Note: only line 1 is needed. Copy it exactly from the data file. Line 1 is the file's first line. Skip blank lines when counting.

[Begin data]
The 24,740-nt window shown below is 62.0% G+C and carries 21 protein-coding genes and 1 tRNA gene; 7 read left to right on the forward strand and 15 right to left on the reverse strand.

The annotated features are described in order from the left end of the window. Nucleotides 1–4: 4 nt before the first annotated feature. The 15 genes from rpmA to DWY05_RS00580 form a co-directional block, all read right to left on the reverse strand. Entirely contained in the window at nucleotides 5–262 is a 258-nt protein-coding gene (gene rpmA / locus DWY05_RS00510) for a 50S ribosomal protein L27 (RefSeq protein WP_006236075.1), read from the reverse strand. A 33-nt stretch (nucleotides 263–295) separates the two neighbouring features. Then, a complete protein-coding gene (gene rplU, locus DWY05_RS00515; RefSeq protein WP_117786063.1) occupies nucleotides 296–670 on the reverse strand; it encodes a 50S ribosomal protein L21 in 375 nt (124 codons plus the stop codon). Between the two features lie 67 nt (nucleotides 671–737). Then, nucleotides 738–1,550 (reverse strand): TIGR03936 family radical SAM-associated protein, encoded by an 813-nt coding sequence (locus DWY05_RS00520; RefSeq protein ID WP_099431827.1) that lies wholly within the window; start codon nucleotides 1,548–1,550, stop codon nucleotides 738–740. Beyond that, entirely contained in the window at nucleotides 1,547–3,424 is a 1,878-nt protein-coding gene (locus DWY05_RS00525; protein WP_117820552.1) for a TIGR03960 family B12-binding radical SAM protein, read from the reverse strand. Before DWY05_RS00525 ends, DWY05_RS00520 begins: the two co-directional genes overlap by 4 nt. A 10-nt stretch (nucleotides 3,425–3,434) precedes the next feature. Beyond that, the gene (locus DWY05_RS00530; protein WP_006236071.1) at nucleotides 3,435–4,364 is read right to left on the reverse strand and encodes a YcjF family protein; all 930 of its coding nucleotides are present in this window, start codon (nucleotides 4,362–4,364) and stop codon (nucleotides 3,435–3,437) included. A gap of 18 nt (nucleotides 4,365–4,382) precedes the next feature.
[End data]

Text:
The 24,740-nt window shown below is 62.0% G+C and carries 21 protein-coding genes and 1 tRNA gene; 7 read left to right on the forward strand and 15 right to left on the reverse strand.